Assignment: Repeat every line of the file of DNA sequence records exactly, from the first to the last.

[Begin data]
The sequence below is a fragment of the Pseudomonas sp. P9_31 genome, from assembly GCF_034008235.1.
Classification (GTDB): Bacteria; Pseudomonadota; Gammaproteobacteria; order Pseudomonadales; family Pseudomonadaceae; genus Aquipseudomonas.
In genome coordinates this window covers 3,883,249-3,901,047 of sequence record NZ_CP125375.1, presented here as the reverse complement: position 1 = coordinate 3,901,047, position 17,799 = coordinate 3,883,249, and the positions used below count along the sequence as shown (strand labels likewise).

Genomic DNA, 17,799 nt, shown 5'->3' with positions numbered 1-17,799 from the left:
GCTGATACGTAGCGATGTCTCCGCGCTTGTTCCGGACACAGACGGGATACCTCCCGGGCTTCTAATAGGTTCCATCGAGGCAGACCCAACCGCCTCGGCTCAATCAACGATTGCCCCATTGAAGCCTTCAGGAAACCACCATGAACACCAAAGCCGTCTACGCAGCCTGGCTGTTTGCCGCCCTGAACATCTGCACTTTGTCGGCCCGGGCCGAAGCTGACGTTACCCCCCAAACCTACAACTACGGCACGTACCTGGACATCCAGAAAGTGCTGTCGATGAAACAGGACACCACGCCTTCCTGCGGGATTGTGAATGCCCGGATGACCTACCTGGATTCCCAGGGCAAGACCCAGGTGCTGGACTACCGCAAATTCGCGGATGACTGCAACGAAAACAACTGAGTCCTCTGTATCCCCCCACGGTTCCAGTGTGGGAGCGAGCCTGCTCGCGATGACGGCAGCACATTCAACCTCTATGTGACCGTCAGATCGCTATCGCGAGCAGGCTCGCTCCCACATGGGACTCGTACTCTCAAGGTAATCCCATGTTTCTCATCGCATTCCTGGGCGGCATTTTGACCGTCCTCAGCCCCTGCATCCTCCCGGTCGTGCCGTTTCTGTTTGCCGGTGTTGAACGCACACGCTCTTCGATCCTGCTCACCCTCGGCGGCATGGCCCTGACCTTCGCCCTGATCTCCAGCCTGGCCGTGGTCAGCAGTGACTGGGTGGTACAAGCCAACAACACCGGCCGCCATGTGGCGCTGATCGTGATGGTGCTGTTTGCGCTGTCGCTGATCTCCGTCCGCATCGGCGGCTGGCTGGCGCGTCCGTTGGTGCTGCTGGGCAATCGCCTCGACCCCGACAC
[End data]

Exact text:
The sequence below is a fragment of the Pseudomonas sp. P9_31 genome, from assembly GCF_034008235.1.
Classification (GTDB): Bacteria; Pseudomonadota; Gammaproteobacteria; order Pseudomonadales; family Pseudomonadaceae; genus Aquipseudomonas.
In genome coordinates this window covers 3,883,249-3,901,047 of sequence record NZ_CP125375.1, presented here as the reverse complement: position 1 = coordinate 3,901,047, position 17,799 = coordinate 3,883,249, and the positions used below count along the sequence as shown (strand labels likewise).

Genomic DNA, 17,799 nt, shown 5'->3' with positions numbered 1-17,799 from the left:
GCTGATACGTAGCGATGTCTCCGCGCTTGTTCCGGACACAGACGGGATACCTCCCGGGCTTCTAATAGGTTCCATCGAGGCAGACCCAACCGCCTCGGCTCAATCAACGATTGCCCCATTGAAGCCTTCAGGAAACCACCATGAACACCAAAGCCGTCTACGCAGCCTGGCTGTTTGCCGCCCTGAACATCTGCACTTTGTCGGCCCGGGCCGAAGCTGACGTTACCCCCCAAACCTACAACTACGGCACGTACCTGGACATCCAGAAAGTGCTGTCGATGAAACAGGACACCACGCCTTCCTGCGGGATTGTGAATGCCCGGATGACCTACCTGGATTCCCAGGGCAAGACCCAGGTGCTGGACTACCGCAAATTCGCGGATGACTGCAACGAAAACAACTGAGTCCTCTGTATCCCCCCACGGTTCCAGTGTGGGAGCGAGCCTGCTCGCGATGACGGCAGCACATTCAACCTCTATGTGACCGTCAGATCGCTATCGCGAGCAGGCTCGCTCCCACATGGGACTCGTACTCTCAAGGTAATCCCATGTTTCTCATCGCATTCCTGGGCGGCATTTTGACCGTCCTCAGCCCCTGCATCCTCCCGGTCGTGCCGTTTCTGTTTGCCGGTGTTGAACGCACACGCTCTTCGATCCTGCTCACCCTCGGCGGCATGGCCCTGACCTTCGCCCTGATCTCCAGCCTGGCCGTGGTCAGCAGTGACTGGGTGGTACAAGCCAACAACACCGGCCGCCATGTGGCGCTGATCGTGATGGTGCTGTTTGCGCTGTCGCTGATCTCCGTCCGCATCGGCGGCTGGCTGGCGCGTCCGTTGGTGCTGCTGGGCAATCGCCTCGACCCCGACAC